Data-driven decisions are the foundation of good customer experiences

To stay relevant, organisations need to use data-led innovation to drive better decision-making and keep customers at the centre of their business.

Johannesburg, 05 Mar 2020
Read time 4min 20sec
Riad Gydien, Senior Vice President: EMEA at SAS.
Riad Gydien, Senior Vice President: EMEA at SAS.

In the modern, increasingly commoditised world, customer service is considered a key differentiator. In other words, those businesses that build and nurture relationships with potential and existing customers, and focus on putting the customer at the heart of their organisation, will be the ones to take the lead in the near future. Moreover, they will experience an increase in customer lifetime value and a reduction in churn.

According to SAS Senior Vice President Riad Gydien, appointed to lead Europe, the Middle East and Africa region (EMEA), as a growing number of companies look to implement digital transformation, this focus on customers is changing the role of enterprise software providers. These enterprises are being forced to shift from being mere ‘box droppers’ to adopting a more advisory and consultative relationship with customers, focused specifically on business outcomes.

“In the end, corporations will need to rethink their customer ecosystems if they truly expect to keep pace with both technology evolution and increasingly empowered consumers. Remember, though, that a customer-centric company is one that offers more than just good customer service. It is, instead, a business that focuses on creating a culture around the customer and their needs. To this end, companies will essentially need to realign around a customer-centric vision that encompasses everything from sales to deployment, training and value creation,” says Gydien.

“The key to success for customers lies in the perfect alignment of technology, education, support and services. If these areas all dovetail together perfectly, they will provide a seamless and exceptional customer experience.”

Gydien adds that it is also worth noting that customer-centricity is widely considered to be the most important characteristic required in order to establish a truly ‘digital-native’ culture.

“Data-led innovation is changing the world, and deploying tools such as analytics is critical if the goal is to drive better decision-making across the enterprise. With this in mind, the new role of enterprise software providers is to support customers as they undertake their digital transformations.

“This means being focused on helping customers to apply the most advanced analytics, artificial intelligence (AI) and machine learning techniques available in order to help solve their most critical business challenges.”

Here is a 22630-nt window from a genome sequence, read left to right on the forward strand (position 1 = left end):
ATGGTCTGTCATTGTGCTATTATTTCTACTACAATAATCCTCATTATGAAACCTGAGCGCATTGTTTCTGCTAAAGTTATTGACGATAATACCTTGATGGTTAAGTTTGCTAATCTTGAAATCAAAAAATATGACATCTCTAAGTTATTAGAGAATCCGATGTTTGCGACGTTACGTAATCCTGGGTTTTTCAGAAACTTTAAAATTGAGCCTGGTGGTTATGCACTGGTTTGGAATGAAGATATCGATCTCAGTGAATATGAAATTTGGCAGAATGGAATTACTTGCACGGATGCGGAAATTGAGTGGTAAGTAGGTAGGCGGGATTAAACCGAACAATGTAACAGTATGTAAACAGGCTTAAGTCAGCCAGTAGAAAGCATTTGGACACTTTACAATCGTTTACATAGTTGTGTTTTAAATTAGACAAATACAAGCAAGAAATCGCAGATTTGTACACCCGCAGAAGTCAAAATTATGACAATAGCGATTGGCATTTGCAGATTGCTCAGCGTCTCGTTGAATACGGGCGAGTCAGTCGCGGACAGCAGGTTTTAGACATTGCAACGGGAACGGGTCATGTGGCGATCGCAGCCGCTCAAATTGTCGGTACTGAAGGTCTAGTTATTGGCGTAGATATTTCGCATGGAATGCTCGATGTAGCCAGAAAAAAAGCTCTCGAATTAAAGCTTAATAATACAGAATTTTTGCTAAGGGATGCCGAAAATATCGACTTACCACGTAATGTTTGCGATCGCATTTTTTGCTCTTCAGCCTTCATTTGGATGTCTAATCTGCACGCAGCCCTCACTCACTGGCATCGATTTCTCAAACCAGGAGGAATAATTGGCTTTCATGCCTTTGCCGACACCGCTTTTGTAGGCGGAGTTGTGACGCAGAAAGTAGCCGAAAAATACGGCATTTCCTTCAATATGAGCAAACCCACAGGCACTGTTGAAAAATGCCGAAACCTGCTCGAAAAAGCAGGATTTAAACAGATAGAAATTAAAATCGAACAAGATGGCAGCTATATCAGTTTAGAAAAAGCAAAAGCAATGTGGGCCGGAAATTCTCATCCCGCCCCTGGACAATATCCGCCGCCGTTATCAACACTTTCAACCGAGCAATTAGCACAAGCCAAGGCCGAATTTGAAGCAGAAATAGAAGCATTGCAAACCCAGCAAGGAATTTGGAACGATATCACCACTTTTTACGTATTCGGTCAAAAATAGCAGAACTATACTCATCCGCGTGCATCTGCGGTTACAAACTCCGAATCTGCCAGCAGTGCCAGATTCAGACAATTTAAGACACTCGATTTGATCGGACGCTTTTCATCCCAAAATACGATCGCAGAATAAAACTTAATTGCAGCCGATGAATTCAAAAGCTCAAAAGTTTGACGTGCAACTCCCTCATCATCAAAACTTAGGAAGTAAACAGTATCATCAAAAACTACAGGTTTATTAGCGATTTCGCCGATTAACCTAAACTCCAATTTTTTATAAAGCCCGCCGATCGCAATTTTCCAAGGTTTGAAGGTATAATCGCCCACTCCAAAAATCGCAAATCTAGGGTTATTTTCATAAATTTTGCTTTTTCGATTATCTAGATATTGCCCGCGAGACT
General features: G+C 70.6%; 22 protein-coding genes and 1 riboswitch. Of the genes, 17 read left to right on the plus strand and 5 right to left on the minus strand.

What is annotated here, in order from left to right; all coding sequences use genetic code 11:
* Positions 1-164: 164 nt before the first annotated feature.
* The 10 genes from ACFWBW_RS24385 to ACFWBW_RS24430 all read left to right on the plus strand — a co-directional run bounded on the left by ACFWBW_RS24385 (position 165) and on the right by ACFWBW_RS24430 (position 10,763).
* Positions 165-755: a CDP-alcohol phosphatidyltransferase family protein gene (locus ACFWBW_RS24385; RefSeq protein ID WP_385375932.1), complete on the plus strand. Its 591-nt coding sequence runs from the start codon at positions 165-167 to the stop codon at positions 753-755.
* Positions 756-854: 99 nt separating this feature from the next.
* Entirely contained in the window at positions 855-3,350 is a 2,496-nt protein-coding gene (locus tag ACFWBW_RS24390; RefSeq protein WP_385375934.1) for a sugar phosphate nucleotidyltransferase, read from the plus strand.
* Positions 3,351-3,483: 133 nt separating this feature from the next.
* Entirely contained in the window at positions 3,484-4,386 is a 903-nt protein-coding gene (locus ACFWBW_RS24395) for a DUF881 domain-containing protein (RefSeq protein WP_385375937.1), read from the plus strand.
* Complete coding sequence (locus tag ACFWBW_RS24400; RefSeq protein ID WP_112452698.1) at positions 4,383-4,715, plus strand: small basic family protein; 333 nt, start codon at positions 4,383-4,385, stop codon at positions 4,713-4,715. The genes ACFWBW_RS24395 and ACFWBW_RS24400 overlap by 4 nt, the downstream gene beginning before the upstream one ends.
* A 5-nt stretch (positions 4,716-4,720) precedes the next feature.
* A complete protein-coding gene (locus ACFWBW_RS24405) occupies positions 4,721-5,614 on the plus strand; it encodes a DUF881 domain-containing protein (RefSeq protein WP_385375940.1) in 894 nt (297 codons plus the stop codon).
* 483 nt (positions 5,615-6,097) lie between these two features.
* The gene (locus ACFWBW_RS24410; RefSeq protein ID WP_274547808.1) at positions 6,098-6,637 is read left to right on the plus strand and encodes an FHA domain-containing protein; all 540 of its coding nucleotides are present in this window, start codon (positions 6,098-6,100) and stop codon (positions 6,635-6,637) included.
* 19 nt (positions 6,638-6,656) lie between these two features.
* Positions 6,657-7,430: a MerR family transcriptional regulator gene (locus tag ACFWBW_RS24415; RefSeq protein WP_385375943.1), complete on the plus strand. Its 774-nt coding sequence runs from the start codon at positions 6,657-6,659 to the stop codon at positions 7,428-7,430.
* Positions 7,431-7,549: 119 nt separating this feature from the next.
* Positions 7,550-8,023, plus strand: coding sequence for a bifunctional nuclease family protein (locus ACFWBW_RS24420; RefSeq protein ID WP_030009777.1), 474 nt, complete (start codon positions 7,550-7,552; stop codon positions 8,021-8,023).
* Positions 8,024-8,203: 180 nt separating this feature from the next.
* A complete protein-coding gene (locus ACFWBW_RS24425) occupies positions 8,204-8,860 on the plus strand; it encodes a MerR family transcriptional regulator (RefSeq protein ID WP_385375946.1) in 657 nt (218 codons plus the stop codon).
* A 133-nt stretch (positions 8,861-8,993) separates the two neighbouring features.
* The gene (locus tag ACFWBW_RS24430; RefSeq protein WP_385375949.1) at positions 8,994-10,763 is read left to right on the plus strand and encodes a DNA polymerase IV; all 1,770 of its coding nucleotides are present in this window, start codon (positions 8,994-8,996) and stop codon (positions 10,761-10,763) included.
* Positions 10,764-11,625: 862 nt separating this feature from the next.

Naturally, as the customer organisations move farther along their digital transformation journeys, continues Gydien, they increasingly come to understand that their investments must focus on more than just the data and technology itself, and should actively generate value creation. A good example here would be how data scientists used to be evaluated on the number of algorithms they could create, whereas today, their influence is more likely to be measured by the business outcomes these algorithms support.

"Modern customers are facing some incredible challenges: the explosive growth of data, the need to drive near-real-time decisions at massive scale, a multitude of rapidly emerging technologies and a seemingly insurmountable skills gap. If data scientists are to remain relevant, they must undoubtedly develop the ability to sense, understand and respond to changing market conditions and customer expectations with both speed and agility.

“To gather the intelligence they need, the enterprise has to put the customer at the core of every decision it makes, and combine this approach with customer relationship management (CRM) and advanced analytics. This will enable them to collect a wealth of data, thereby obtaining a full 360-degree view of the client, which can then be leveraged to enhance the customer experience. This can be done through a clear understanding of customer buying behaviour, interests and engagement, and will allow the business to identify opportunities to create products and services for its best customers.”

At the end of the day, suggests Gydien, the right customer intelligence will guide, inform and advise business leaders, enabling them to make the most informed decisions. Such intelligence can even provide additional business value, when it is shared with partners or used to secure new partnerships.

“However, it must be remembered that customer intelligence is only worth anything if it can, in turn, be transformed into the kind of customer insight that is utilised to enhance the customer experience and journey, as well as the supplier’s sales, service and profits,” he says.

“It is SAS’s view that it is for the above reason that enterprise software providers simply have to work closely with customers to help them go from data to analytics to decisions, and to equip business leaders and data scientists for the future. After all, by helping these players to better understand their customers on a granular level, they will enable these companies to ultimately make more intelligent business decisions,” concludes Gydien.